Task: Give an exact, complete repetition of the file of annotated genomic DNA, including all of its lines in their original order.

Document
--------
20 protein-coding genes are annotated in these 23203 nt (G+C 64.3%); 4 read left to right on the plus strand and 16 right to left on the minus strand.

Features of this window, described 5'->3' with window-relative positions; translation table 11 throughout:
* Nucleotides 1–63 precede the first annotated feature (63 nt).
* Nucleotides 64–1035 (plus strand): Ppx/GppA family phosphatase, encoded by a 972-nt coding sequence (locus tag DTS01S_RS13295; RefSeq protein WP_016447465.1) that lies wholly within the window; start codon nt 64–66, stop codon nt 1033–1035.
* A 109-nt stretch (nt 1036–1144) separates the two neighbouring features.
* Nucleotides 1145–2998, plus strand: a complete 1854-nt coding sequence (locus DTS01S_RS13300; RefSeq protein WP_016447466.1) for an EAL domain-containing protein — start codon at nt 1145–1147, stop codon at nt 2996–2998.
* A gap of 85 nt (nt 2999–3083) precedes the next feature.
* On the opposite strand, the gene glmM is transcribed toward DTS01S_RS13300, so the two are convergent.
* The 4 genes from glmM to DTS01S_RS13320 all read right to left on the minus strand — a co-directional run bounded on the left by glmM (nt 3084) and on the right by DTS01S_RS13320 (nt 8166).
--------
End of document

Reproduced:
20 protein-coding genes are annotated in these 23203 nt (G+C 64.3%); 4 read left to right on the plus strand and 16 right to left on the minus strand.

Features of this window, described 5'->3' with window-relative positions; translation table 11 throughout:
* Nucleotides 1–63 precede the first annotated feature (63 nt).
* Nucleotides 64–1035 (plus strand): Ppx/GppA family phosphatase, encoded by a 972-nt coding sequence (locus tag DTS01S_RS13295; RefSeq protein WP_016447465.1) that lies wholly within the window; start codon nt 64–66, stop codon nt 1033–1035.
* A 109-nt stretch (nt 1036–1144) separates the two neighbouring features.
* Nucleotides 1145–2998, plus strand: a complete 1854-nt coding sequence (locus DTS01S_RS13300; RefSeq protein WP_016447466.1) for an EAL domain-containing protein — start codon at nt 1145–1147, stop codon at nt 2996–2998.
* A gap of 85 nt (nt 2999–3083) precedes the next feature.
* On the opposite strand, the gene glmM is transcribed toward DTS01S_RS13300, so the two are convergent.
* The 4 genes from glmM to DTS01S_RS13320 all read right to left on the minus strand — a co-directional run bounded on the left by glmM (nt 3084) and on the right by DTS01S_RS13320 (nt 8166).